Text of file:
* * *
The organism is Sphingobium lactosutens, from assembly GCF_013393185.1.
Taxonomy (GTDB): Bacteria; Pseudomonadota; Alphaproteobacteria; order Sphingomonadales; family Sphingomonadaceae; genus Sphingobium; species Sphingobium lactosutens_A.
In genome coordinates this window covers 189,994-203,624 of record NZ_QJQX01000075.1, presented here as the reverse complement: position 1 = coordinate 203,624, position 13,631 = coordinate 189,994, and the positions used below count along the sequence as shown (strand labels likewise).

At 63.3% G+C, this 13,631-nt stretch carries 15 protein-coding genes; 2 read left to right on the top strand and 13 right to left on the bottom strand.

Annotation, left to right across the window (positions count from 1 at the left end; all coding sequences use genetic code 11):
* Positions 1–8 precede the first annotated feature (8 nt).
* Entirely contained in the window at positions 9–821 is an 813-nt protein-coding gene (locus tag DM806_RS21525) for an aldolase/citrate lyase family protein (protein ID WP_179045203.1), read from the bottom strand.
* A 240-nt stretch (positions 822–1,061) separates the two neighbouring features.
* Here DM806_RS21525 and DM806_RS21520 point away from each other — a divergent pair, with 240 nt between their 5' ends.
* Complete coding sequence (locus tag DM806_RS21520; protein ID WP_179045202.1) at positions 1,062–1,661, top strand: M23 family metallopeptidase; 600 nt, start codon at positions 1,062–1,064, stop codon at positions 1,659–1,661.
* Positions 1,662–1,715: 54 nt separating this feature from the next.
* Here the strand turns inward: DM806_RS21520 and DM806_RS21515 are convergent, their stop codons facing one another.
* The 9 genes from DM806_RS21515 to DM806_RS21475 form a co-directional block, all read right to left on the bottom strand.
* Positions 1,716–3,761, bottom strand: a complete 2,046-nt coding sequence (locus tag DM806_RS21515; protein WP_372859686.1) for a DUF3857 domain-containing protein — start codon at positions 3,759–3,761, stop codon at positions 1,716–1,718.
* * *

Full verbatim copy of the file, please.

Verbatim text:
The organism is Sphingobium lactosutens, from assembly GCF_013393185.1.
Taxonomy (GTDB): Bacteria; Pseudomonadota; Alphaproteobacteria; order Sphingomonadales; family Sphingomonadaceae; genus Sphingobium; species Sphingobium lactosutens_A.
In genome coordinates this window covers 189,994-203,624 of record NZ_QJQX01000075.1, presented here as the reverse complement: position 1 = coordinate 203,624, position 13,631 = coordinate 189,994, and the positions used below count along the sequence as shown (strand labels likewise).

At 63.3% G+C, this 13,631-nt stretch carries 15 protein-coding genes; 2 read left to right on the top strand and 13 right to left on the bottom strand.

Annotation, left to right across the window (positions count from 1 at the left end; all coding sequences use genetic code 11):
* Positions 1–8 precede the first annotated feature (8 nt).
* Entirely contained in the window at positions 9–821 is an 813-nt protein-coding gene (locus tag DM806_RS21525) for an aldolase/citrate lyase family protein (protein ID WP_179045203.1), read from the bottom strand.
* A 240-nt stretch (positions 822–1,061) separates the two neighbouring features.
* Here DM806_RS21525 and DM806_RS21520 point away from each other — a divergent pair, with 240 nt between their 5' ends.
* Complete coding sequence (locus tag DM806_RS21520; protein ID WP_179045202.1) at positions 1,062–1,661, top strand: M23 family metallopeptidase; 600 nt, start codon at positions 1,062–1,064, stop codon at positions 1,659–1,661.
* Positions 1,662–1,715: 54 nt separating this feature from the next.
* Here the strand turns inward: DM806_RS21520 and DM806_RS21515 are convergent, their stop codons facing one another.
* The 9 genes from DM806_RS21515 to DM806_RS21475 form a co-directional block, all read right to left on the bottom strand.
* Positions 1,716–3,761, bottom strand: a complete 2,046-nt coding sequence (locus tag DM806_RS21515; protein WP_372859686.1) for a DUF3857 domain-containing protein — start codon at positions 3,759–3,761, stop codon at positions 1,716–1,718.